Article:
The operation of switching power supplies can be relatively easy to understand. Unlike linear regulators which operate the power transistor in the linear mode, the PWM switching power supply operates the power transistors in both the saturated and cutoff states. In these states, the volt-ampere product across the power transistor is always kept low (saturated, low-V/high-I; and cutoff, Hi-V/No-I). This EI product within the power device is the loss within all the power semiconductors.
This more efficient operation of the PWM switching power supply is done by “chopping” the direct current (dc) input voltage into pulses whose amplitude is the magnitude of the input voltage and whose duty cycle is controlled by a switching regulator controller. Once the input voltage is converted to an ac rectangular waveform, the amplitude can be stepped up or down by a transformer.
Additional output voltages can be derived by adding secondaries to the transformer. Ultimately these ac waveforms are then filtered to provide the dc output voltages. The controller, whose main purpose is to maintain a regulated output voltage, operates very much like a linear style controller. That is, the functional blocks, voltage reference, and error amplifier are arranged identical to the linear regulator’s. The difference is, the output of the error amplifier (the error voltage) is then placed into a voltage-to-pulsewidth converter stage prior to driving the power switches.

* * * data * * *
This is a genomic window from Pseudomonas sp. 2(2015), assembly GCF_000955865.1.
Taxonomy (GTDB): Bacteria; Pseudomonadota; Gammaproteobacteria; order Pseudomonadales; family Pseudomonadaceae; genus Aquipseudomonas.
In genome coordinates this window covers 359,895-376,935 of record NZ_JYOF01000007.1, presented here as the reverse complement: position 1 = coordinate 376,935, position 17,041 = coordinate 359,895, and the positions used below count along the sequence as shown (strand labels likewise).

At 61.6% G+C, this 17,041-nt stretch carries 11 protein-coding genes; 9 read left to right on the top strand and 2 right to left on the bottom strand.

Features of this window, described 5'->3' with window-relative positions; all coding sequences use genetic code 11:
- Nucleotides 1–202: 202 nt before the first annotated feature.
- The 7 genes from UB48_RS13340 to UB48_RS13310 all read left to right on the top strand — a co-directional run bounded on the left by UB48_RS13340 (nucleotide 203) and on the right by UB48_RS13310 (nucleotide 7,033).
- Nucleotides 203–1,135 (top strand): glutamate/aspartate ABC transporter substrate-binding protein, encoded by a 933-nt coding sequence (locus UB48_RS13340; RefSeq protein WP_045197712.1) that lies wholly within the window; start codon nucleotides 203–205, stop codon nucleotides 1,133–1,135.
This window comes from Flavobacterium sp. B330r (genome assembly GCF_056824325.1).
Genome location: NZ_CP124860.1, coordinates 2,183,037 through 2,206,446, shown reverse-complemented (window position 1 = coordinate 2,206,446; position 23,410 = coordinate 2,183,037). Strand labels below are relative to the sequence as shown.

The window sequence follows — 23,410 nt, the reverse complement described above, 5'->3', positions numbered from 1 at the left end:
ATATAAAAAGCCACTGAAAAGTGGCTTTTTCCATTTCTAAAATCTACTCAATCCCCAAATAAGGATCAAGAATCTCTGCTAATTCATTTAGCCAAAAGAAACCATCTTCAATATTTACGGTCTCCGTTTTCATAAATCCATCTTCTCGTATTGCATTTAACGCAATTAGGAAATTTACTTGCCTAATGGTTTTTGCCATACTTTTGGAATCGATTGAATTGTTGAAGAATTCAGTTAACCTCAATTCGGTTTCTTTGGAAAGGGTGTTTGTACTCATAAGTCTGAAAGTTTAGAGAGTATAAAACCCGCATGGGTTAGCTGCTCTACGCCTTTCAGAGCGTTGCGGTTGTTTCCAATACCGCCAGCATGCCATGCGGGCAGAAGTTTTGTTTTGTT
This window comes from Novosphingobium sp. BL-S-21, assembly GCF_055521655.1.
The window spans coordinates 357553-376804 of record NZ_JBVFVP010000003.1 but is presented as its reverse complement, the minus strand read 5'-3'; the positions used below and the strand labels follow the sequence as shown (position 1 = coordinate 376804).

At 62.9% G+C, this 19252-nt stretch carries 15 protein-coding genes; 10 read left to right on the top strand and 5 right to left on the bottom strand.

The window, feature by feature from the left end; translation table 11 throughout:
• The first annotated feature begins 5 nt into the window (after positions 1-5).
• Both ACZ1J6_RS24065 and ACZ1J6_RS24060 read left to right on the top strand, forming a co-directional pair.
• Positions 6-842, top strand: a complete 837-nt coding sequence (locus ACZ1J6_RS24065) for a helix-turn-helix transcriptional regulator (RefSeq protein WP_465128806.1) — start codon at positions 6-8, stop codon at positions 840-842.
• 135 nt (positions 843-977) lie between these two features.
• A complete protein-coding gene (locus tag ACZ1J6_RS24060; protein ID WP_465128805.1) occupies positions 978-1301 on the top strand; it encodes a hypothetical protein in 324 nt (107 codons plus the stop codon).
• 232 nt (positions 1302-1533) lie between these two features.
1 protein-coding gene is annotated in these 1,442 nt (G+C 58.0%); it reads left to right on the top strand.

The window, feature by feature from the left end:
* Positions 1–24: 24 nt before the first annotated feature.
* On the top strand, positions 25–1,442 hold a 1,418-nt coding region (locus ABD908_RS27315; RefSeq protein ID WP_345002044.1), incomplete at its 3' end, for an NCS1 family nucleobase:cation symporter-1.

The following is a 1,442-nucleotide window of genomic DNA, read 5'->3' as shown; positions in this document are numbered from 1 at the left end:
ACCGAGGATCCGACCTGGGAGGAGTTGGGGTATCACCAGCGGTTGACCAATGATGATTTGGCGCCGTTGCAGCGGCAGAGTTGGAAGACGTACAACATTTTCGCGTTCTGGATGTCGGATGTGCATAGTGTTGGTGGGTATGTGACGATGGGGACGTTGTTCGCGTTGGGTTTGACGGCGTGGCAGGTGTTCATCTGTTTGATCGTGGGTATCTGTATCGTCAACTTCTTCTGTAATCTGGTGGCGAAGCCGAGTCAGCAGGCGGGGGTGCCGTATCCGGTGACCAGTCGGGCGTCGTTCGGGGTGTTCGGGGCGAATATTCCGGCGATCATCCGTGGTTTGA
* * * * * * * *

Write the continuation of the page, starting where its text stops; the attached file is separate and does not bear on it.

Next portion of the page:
There are two major operational types of switching power supplies
: the forward-mode converter and the boost-mode converter. Although their arrangements
of parts are subtly different, their operation is very different and each
has advantages in certain areas of application.